Veteran Perth broadcaster Russell Goodrick dies after long private battle with necrotizing pancreatitis | Ralph Lauren

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Beloved Perth broadcaster Russell Goodrick has died after a private health battle.

The children of the Logie award-winning Channel Nine presenter confirmed his death in a statement on Facebook, sending shockwaves through the WA media community.

Goodrick had been hospitalised in January with a severe case of pancreatitis after suffering an attack while travelling to Esperance to work on the production of upcoming film Before Dawn.

“He didn’t make it to Esperance. His trip was cut short as he fell ill to necrotizing pancreatitis, a form of severe pancreatitis,” Goodrick’s sons Tom and Rodney wrote.

Russell with his sons Tom and Rodney.
Camera IconRussell with his sons Tom and Rodney. Credit: Facebook

“He was flown back to Perth by the RFDS and was operated on. After a few weeks he was sent off home in the hopes that he was on his way with a slow recovery.”

However, Goodrick was later hospitalised again, with his sons describing his health as a “roller coaster of improvement and declination”.

He is understood to have spent a lengthy period in hospital in a coma.

Goodrick’s friend and former colleague Jenny Seaton told The West Live’s Ben O’Shea she received a message late last night to say his family had made the difficult decision to switch off his life support.

“It wasn’t something we knew about, this is the other part of it we are trying to understand, he was private he wanted it to be this way (but) to find out he was in a coma for so long and this was the result is just awful,” Seaton said.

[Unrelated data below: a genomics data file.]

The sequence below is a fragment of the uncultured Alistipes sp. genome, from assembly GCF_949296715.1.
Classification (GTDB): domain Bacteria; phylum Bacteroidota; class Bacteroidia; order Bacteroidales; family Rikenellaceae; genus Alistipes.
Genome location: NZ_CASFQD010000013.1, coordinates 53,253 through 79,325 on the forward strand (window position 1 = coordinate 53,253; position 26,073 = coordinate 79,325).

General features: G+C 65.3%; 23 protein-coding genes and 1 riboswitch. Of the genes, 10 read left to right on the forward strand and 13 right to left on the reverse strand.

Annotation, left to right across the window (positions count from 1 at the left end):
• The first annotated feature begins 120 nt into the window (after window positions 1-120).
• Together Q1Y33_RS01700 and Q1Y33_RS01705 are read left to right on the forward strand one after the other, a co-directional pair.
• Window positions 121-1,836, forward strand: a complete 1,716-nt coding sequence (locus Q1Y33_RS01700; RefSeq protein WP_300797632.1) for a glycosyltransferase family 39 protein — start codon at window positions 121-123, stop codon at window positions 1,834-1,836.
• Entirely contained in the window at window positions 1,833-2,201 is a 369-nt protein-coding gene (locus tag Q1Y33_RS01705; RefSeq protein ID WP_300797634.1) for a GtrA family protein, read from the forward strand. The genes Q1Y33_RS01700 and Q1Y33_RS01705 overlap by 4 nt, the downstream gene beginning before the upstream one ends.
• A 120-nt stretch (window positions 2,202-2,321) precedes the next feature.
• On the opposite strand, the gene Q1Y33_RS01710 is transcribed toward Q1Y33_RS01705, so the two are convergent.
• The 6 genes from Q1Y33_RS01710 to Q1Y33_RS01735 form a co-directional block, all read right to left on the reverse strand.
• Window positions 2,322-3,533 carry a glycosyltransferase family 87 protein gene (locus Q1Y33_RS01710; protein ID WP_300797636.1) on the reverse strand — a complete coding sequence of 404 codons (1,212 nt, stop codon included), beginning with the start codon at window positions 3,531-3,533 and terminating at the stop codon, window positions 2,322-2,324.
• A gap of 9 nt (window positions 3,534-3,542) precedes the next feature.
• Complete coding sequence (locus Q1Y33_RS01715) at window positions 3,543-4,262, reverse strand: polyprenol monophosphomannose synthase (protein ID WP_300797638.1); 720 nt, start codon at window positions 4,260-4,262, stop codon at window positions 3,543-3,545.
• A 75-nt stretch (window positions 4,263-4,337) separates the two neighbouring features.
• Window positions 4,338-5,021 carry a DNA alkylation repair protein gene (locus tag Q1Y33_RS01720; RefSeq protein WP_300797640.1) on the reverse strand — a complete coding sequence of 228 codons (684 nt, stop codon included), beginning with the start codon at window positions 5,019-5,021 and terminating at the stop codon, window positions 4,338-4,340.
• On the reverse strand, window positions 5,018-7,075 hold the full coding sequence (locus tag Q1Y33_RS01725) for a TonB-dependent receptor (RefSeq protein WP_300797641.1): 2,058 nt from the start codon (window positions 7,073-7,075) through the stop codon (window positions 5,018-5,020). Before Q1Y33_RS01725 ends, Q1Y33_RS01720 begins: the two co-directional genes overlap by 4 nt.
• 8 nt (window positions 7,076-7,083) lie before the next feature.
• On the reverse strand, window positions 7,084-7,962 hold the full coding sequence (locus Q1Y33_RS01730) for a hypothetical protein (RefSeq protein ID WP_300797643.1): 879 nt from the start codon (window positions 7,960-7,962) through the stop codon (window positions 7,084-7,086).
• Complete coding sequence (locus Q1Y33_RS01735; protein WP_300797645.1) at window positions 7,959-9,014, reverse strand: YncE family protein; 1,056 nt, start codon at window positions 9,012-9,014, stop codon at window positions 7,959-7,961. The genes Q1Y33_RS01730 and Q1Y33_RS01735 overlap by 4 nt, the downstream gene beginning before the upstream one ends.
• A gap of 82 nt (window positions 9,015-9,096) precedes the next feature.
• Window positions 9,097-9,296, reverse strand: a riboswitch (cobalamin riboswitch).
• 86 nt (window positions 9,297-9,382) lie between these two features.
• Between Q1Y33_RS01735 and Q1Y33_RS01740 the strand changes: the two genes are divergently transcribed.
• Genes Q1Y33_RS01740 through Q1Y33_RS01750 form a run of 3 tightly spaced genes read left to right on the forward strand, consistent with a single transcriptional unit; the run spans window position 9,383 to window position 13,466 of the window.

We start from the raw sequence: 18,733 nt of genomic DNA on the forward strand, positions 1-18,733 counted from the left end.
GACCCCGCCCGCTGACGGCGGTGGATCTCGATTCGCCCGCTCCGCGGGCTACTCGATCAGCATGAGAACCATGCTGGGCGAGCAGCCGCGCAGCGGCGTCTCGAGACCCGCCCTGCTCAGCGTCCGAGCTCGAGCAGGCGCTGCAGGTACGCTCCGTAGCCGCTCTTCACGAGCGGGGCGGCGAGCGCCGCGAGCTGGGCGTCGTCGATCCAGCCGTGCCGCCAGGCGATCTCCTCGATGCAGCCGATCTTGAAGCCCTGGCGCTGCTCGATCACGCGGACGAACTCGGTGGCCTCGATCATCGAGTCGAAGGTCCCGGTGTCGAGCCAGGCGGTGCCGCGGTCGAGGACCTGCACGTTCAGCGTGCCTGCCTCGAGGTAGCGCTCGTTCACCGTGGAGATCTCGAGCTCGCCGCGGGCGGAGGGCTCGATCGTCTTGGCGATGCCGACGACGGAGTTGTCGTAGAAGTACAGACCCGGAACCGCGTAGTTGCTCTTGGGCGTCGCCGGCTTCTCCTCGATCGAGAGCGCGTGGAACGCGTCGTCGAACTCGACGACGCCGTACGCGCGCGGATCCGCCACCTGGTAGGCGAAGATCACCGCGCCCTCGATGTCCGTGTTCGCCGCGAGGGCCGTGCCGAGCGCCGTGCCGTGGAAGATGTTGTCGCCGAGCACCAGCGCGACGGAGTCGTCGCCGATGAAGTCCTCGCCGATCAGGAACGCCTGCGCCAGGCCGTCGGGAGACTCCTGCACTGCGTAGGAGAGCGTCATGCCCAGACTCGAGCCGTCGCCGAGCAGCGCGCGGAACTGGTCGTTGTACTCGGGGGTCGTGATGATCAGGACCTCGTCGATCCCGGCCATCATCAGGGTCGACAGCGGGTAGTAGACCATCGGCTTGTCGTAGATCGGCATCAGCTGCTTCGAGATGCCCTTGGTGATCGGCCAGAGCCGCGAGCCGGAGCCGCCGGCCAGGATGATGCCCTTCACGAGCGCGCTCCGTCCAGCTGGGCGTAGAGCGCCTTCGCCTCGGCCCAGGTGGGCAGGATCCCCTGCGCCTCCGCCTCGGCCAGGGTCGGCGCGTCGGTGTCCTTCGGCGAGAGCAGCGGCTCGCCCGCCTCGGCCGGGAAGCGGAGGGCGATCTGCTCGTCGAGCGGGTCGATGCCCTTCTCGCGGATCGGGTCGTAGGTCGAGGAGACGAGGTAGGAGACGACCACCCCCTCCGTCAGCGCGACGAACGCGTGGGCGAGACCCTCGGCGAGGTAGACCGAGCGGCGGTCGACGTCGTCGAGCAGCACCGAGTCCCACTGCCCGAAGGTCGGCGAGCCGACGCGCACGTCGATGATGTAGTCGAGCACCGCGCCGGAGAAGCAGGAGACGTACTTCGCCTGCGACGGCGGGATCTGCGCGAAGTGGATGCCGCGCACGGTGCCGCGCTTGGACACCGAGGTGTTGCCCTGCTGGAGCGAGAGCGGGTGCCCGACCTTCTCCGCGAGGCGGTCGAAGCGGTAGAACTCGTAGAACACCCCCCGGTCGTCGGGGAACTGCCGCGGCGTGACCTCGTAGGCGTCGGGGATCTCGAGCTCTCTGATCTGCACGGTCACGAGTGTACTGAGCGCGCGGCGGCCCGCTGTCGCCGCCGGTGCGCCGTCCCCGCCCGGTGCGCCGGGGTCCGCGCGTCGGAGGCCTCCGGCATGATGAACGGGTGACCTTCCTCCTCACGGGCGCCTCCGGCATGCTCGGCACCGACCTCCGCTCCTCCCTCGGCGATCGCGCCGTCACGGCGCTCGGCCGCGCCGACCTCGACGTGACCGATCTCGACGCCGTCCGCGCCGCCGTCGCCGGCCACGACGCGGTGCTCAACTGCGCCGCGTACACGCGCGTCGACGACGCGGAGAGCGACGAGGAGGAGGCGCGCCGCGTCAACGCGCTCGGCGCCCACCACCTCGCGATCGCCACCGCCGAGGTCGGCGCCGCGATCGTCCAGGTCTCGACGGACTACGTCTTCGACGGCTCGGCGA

Jenny Seaton remembered Russell for his professionalism.
Camera IconJenny Seaton remembered Russell for his professionalism. Credit: Michael Wilson/The West Australian

“I’ve only found out today that he has a problem with his pancreas…we were told last week that he was in a coma and we weren’t told why or how bad it was.

“It was only really last night to say that they decided to let the machine go off him to keep him alive.”

Barry Baltinas, Russell Goodrick and Malcolm Day.
Camera IconBarry Baltinas, Russell Goodrick and Malcolm Day. Credit: Cheyne Tillier-Daly/WA News

Tom and Rodney told of their father’s request for privacy, writing that while they understood there were “many of you that would have wanted to know” it had proven to be “a mammoth task to let everyone know without being overwhelmed, as this has been a long and overwhelming process”.

Seaton — who worked with Goodrick at Nine — said while she was still in “shock,” she remembered the broadcaster as “unique in his way”.

“He was always happy and smiling, he was a little bit childlike in ways — not in a bad way, but sweet. A bit vulnerable, very professional in everything he did,” she said.

Goodrick hinted at his declining health in February in a post to his Facebook page, saying that while he couldn’t make it to the Western Australia Party media opportunity he was there “in spirit” thanks to a life-sized cutout of a silver Logie award.

Born in Manchester, England before moving to Australia, Goodrick began his media career with Radio 2GB in Sydney in 1964.

He joined Channel Nine in 1974 and during his 33 years with the network carved out a prolific media career, including becoming the number one newsreader from 1979 to 1985.

He produced and hosted more than 1,000 television programs and documentaries and work as the face of Nine in WA earned him a coveted Logie award in 1983.

Goodrick is credited for helping to create Crime Stoppers, was a founding director of Football West and the Mount Lawley candidate for the Western Australia Party.

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